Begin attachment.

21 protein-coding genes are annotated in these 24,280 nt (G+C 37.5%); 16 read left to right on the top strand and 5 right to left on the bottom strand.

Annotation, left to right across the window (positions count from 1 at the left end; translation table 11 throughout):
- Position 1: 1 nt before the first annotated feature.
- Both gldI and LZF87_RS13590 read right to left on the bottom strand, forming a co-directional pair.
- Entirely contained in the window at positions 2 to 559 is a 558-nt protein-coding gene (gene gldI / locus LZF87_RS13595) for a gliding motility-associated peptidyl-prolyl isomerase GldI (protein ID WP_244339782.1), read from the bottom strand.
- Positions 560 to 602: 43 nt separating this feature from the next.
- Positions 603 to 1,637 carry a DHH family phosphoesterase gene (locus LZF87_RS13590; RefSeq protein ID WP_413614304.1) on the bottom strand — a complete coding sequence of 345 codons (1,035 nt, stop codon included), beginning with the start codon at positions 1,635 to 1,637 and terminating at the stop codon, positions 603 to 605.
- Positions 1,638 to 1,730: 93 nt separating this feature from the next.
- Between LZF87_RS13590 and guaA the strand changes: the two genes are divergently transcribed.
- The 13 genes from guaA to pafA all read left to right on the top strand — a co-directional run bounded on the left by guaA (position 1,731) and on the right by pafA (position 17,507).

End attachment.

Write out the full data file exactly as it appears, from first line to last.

21 protein-coding genes are annotated in these 24,280 nt (G+C 37.5%); 16 read left to right on the top strand and 5 right to left on the bottom strand.

Annotation, left to right across the window (positions count from 1 at the left end; translation table 11 throughout):
- Position 1: 1 nt before the first annotated feature.
- Both gldI and LZF87_RS13590 read right to left on the bottom strand, forming a co-directional pair.
- Entirely contained in the window at positions 2 to 559 is a 558-nt protein-coding gene (gene gldI / locus LZF87_RS13595) for a gliding motility-associated peptidyl-prolyl isomerase GldI (protein ID WP_244339782.1), read from the bottom strand.
- Positions 560 to 602: 43 nt separating this feature from the next.
- Positions 603 to 1,637 carry a DHH family phosphoesterase gene (locus LZF87_RS13590; RefSeq protein ID WP_413614304.1) on the bottom strand — a complete coding sequence of 345 codons (1,035 nt, stop codon included), beginning with the start codon at positions 1,635 to 1,637 and terminating at the stop codon, positions 603 to 605.
- Positions 1,638 to 1,730: 93 nt separating this feature from the next.
- Between LZF87_RS13590 and guaA the strand changes: the two genes are divergently transcribed.
- The 13 genes from guaA to pafA all read left to right on the top strand — a co-directional run bounded on the left by guaA (position 1,731) and on the right by pafA (position 17,507).